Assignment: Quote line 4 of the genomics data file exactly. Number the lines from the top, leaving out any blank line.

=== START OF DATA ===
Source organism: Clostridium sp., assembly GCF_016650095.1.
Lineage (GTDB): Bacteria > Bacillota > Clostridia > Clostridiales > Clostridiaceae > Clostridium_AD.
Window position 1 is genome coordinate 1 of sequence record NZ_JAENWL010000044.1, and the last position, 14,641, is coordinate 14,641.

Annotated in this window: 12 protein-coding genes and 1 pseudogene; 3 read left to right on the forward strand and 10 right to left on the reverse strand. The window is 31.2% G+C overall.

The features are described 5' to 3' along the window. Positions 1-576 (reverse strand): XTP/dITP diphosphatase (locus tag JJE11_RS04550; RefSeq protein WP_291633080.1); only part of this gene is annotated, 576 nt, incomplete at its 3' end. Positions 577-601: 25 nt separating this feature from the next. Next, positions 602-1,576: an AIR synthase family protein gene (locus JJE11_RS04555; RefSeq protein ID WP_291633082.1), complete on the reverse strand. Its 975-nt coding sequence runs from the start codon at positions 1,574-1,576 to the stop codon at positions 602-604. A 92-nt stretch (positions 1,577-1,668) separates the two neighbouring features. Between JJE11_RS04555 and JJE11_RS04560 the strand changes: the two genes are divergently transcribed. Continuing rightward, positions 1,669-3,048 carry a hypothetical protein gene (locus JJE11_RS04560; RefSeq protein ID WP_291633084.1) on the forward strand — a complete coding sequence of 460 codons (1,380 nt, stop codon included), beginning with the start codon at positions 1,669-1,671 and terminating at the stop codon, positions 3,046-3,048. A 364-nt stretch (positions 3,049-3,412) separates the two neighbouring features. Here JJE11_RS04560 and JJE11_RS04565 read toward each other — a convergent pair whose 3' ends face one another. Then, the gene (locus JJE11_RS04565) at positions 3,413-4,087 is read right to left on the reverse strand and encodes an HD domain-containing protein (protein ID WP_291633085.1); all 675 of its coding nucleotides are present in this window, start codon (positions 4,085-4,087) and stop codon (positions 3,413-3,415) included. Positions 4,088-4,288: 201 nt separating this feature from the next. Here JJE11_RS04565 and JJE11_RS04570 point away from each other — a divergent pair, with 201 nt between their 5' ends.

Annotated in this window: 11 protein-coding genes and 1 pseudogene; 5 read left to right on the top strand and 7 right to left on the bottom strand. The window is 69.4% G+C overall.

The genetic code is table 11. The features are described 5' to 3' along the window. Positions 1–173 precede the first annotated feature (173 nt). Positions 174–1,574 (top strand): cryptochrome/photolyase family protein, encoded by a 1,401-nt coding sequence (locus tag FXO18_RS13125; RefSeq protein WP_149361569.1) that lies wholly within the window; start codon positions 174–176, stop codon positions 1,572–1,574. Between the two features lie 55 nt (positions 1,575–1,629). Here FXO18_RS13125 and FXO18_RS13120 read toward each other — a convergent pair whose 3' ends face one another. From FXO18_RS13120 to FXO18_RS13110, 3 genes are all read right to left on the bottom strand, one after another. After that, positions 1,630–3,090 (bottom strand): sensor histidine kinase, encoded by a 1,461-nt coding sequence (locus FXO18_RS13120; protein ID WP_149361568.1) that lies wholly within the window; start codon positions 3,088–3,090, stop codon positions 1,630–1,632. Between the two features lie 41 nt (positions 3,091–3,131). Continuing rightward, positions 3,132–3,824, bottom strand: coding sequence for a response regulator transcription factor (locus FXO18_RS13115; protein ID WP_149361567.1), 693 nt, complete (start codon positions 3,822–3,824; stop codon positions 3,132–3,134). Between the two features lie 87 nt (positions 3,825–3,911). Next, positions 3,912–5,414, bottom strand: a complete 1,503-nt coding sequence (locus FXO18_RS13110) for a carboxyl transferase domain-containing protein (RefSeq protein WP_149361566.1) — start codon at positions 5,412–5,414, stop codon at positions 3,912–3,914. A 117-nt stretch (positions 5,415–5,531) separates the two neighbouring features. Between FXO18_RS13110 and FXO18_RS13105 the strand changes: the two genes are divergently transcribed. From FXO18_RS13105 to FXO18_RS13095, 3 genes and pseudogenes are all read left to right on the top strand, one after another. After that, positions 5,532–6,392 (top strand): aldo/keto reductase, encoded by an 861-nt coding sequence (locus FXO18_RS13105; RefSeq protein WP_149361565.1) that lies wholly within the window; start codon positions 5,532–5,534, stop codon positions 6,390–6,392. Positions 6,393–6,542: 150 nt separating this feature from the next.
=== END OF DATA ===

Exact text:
Annotated in this window: 12 protein-coding genes and 1 pseudogene; 3 read left to right on the forward strand and 10 right to left on the reverse strand. The window is 31.2% G+C overall.